The Case for Contextual Evaluation in Measuring LLM Translation Quality

Sheila Castilho SlatorCon

At SlatorCon Zurich Dr. Sheila Castilho, Assistant Professor at Dublin City University, spoke about how contextual evaluation helps to assess the capabilities and limitations of large language models (LLMs).

Dr. Castilho began by providing historical context, reflecting on the excitement surrounding neural machine translation (NMT) systems in 2015-2016. She explained that during this period, media headlines celebrated NMT as “as good as human.” This hype gave rise to the term “human parity” in reference to NMT systems, causing concern among human translators.

But the initial hype faded beginning of 2018 as extensive analysis revealed that “human parity” was hard to achieve. The evaluation methods used during that period were found to be flawed, with problems relating to the quality of reference translations and the absence of contextual information in evaluations. These shortcomings led Dr. Castilho to investigate the field of contextual evaluation, which she has been researching for several years.

Dr. Castilho’s talk then put the spotlight on the current excitement around artificial intelligence (AI), and, particularly, LLMs. Despite the promise of LLMs, Dr. Castilho expressed concerns about the current state of evaluation methods. She noted that many recent research papers still rely on traditional metrics like BLEU scores, which were developed decades ago and may not be suitable for assessing the nuanced outputs of modern LLMs.

“Why are we still stuck in evaluating the quality of translation at the segment level or with automatic metrics only? There is absolutely no reason that we’re still doing that. The errors are different, the quality is different. Why is the evaluation the same still?” she said.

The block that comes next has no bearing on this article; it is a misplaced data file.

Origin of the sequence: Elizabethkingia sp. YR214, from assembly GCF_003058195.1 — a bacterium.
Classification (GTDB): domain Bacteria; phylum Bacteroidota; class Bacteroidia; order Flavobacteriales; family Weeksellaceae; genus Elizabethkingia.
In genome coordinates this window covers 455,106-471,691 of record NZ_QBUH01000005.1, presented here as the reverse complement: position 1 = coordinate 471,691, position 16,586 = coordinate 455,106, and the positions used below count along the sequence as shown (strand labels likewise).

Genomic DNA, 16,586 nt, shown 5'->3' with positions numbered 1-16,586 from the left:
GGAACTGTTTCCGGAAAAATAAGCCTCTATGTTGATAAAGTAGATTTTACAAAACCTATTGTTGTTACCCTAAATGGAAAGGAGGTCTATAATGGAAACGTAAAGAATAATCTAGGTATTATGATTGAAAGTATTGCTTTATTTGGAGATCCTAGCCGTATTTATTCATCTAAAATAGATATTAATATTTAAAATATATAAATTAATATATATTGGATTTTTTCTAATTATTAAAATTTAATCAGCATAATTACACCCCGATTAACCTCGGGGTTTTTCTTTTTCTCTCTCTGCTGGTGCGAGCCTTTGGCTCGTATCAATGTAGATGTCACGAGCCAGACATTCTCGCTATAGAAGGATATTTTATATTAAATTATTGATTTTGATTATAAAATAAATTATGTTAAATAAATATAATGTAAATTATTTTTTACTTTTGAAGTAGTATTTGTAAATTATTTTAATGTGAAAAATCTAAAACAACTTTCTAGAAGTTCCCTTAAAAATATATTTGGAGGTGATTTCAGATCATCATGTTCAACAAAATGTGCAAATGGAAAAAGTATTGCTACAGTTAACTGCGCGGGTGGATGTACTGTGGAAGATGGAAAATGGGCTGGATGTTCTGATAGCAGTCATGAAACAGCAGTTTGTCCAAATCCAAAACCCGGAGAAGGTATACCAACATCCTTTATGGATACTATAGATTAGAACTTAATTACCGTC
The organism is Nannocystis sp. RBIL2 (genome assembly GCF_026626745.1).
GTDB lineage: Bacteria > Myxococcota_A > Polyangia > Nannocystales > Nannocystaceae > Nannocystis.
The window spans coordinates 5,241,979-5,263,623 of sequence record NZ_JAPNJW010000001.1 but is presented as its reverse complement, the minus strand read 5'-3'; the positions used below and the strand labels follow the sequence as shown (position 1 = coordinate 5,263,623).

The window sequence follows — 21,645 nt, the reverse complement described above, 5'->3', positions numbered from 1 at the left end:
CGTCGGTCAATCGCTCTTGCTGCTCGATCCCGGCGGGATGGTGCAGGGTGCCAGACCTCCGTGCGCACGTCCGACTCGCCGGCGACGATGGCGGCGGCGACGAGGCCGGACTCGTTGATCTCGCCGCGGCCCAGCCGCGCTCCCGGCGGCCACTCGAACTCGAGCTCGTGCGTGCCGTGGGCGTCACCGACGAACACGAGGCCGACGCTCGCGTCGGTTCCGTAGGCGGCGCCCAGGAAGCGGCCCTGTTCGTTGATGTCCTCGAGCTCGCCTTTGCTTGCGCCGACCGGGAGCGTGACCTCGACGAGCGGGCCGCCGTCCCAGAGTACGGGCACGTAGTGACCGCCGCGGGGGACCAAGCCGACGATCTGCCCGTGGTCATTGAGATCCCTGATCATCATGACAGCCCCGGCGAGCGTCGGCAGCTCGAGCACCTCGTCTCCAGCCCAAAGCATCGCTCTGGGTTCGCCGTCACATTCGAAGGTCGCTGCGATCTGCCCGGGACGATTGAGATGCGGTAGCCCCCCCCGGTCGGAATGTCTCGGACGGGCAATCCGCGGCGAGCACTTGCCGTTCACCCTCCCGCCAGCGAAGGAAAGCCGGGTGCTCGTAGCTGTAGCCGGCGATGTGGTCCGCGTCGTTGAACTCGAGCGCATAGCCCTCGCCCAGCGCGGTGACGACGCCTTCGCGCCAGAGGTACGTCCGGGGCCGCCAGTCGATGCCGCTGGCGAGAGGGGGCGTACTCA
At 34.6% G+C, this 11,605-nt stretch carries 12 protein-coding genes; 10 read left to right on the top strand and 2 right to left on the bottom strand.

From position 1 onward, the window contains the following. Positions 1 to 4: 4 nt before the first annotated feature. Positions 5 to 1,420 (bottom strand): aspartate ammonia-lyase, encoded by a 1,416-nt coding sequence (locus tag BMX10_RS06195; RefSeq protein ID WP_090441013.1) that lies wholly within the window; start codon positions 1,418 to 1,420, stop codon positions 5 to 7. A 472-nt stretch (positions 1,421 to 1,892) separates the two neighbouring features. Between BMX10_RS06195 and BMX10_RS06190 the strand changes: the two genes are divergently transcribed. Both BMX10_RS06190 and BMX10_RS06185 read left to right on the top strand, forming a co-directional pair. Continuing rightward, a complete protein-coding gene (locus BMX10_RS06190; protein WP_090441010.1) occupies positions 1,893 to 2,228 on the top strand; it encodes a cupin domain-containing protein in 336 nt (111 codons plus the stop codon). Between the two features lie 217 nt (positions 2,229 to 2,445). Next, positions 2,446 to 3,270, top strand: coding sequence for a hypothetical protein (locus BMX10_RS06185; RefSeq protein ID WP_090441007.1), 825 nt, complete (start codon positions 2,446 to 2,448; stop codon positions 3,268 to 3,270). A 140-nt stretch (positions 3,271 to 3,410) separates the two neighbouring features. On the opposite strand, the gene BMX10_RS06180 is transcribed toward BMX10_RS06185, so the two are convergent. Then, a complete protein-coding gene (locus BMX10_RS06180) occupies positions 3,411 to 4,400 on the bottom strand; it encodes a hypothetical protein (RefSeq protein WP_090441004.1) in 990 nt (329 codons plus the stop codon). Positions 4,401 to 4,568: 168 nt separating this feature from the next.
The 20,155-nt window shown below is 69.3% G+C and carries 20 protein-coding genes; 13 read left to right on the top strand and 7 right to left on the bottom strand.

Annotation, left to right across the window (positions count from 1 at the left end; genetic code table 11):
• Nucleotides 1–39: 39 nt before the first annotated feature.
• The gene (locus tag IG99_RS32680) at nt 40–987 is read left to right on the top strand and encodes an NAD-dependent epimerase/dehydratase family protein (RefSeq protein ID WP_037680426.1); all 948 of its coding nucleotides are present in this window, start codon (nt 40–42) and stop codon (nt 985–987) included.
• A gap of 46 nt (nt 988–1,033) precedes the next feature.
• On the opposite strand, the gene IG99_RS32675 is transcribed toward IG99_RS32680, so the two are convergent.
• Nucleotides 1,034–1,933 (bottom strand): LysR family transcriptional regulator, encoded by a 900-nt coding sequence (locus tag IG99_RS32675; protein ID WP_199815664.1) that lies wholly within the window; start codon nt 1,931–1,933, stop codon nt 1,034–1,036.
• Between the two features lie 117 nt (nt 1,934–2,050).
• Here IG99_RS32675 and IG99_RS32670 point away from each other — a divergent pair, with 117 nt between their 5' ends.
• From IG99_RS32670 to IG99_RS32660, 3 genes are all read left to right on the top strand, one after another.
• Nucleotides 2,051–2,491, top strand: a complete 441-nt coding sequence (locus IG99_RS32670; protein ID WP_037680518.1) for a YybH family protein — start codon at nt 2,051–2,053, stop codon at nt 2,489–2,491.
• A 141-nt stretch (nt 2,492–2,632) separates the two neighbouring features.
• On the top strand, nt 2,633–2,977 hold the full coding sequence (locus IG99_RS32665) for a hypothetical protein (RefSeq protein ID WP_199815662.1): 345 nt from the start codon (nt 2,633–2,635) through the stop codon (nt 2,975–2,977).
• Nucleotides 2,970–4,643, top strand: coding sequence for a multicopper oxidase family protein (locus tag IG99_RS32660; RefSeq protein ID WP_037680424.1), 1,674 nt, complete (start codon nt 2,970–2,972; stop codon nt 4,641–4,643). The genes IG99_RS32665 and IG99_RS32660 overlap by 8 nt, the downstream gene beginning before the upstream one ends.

Rigorous Evaluation

Dr. Castilho presented evidence that evaluating translations solely at the sentence level is often inadequate and she argued for more rigorous assessment methods to match the complexity of LLMs. 

“Given the sophistication of these models, it only stands to reason that we need to conduct a more rigorous evaluation,” she said. “If you are making extraordinary claims, you must provide extraordinary evidence to support them,” she added.

According to Dr. Castilho, contextual evaluation has the potential to reveal translation issues that sentence-level evaluation might miss. During her talk, she presented an example of gender bias in translation to illustrate how context-aware evaluation can help uncover issues. 

She also highlighted the need for responsible adoption of LLMs and the importance of comprehensive evaluation to uncover their capabilities and limitations. Dr. Castilho urged the audience to consider the ethical implications of AI-driven evaluation and AI systems certifying other AIs, while also addressing the challenges of diversity and data recycling in AI development.

“Why are we still stuck in evaluating the quality of translation at the segment level or with automatic metrics only?” – Dr. Sheila Castilho, Assistant Professor, Dublin City University

The talk wrapped up with an interactive session where the audience posed questions, addressing topics such as the adoption of improved evaluation metrics and the potential leaders in driving change in the field of AI translation.

For those who could not attend in person, SlatorCon Zurich 2023 recordings will be available in due course via our Pro and Enterprise plans.